“Although she didn’t used to support us, over the years she has become one of our strongest allies,” Cuttle said. “She is the strongest candidate not just for LGBT, but also the needs of educators. This is a teachable moment.”

Joe Longoria, a Clinton delegate from Mohave County, AZ was at the caucus as an ally to the LGBT community.

Longoria said his county vice char is a lesbian woman. When gay marriage was legalized last year, she asked him to be her best man.

Touched, he attended the caucus today to “learn whatever I can” for the community.

He, too, believes Clinton will be an excellent advancement for the LGBT community. That’s why he said he’s running for mayor in his hometown of Kingman, AZ.

“(Clinton’s) also an excellent voice and champion for children, for women, for everyone,” he said.

As Cory Booker wrapped up his speech, he spoke what seems to be the theme of this week’s convention.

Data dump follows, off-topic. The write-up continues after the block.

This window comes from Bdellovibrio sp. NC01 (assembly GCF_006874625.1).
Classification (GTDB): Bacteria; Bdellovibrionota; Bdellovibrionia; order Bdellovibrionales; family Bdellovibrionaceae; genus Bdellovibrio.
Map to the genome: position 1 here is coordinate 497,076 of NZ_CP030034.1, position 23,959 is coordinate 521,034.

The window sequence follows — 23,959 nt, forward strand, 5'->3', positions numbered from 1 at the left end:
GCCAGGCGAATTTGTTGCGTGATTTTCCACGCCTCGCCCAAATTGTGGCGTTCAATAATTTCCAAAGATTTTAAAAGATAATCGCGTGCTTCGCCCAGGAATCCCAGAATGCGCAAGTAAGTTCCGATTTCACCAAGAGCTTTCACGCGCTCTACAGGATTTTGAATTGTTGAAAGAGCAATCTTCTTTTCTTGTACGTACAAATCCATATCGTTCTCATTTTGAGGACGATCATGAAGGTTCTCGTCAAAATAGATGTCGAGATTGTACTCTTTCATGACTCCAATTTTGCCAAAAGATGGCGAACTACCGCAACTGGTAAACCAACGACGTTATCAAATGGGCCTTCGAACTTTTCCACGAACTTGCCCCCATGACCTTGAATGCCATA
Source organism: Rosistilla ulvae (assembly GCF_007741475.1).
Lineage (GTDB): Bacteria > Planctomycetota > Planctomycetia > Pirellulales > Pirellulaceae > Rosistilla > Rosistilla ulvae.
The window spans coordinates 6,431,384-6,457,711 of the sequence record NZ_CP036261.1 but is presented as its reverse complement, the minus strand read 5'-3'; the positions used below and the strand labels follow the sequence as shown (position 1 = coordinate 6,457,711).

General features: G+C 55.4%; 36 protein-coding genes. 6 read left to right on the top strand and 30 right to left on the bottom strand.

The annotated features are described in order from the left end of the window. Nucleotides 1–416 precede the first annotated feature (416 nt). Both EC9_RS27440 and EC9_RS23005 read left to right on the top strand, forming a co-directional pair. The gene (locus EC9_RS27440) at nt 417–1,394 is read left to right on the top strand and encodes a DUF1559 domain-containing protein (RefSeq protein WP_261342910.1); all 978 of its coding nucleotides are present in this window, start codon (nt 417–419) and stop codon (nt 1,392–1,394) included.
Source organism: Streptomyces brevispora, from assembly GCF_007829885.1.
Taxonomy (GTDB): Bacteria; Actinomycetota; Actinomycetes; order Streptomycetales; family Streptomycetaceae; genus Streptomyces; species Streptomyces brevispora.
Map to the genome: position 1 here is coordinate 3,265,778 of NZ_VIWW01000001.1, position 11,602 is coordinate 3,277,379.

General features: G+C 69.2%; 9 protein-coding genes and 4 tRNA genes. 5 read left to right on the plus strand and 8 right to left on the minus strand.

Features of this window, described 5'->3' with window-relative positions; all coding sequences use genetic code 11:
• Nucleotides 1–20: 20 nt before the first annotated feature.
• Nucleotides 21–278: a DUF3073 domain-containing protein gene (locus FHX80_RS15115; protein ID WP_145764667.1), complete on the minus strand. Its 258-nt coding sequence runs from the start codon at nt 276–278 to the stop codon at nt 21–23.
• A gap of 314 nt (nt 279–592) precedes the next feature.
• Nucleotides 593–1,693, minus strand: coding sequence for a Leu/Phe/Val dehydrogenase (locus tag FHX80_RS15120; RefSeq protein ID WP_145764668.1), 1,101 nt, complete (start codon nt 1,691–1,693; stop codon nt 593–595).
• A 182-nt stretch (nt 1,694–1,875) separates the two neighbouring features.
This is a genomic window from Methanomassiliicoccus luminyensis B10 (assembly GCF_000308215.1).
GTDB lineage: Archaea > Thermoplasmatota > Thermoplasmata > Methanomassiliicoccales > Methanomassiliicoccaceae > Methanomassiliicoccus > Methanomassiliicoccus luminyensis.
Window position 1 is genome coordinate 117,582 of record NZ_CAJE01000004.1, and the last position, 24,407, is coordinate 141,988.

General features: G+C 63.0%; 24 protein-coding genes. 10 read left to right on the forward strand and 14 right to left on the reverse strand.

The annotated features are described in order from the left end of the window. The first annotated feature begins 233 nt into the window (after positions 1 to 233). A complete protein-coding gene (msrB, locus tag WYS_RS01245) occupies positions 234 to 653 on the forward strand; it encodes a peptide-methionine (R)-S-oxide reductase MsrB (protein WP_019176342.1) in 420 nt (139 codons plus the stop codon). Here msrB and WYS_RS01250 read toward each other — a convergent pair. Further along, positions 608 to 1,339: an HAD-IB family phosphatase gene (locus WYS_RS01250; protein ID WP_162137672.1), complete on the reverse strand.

“We who believe in freedom cannot rest,” he said.

Photo Essay: DNC Attire Extravagance

By Ashleigh Albert

PHILADELPHIA – Part of coming to the Democratic National Convention is to “see and be seen.” These delegates and volunteers have found silent, yet creative, ways to express campaign spirit.

 

South Jersey Moms Advocate for “Common Sense Gun Laws” at DNC

Diana Trasatti and Meghan Adamoli (right) of Collingswood, NJ, advocate for “common sense gun laws” through their organization Moms Demand Action.

By Ashleigh Albert

PHILADELPHIA – Diana Trasatti and Meghan Adamoli, two mothers from Collingswood, NJ, want delegates at the Democratic National Convention to remember the number 91.

That is the number of Americans who die each day in gun-related incidents, they said.

As volunteers for the organization, Moms Demand Action, the two women spent the week in the halls of the Philadelphia Convention Center talking to attendees and asking them to sign a pledge to only vote for candidates who support tighter gun-control measures.

“Today politicians are taking pledges to end gun violence,” said Trasatti “We’ve come such a long way.”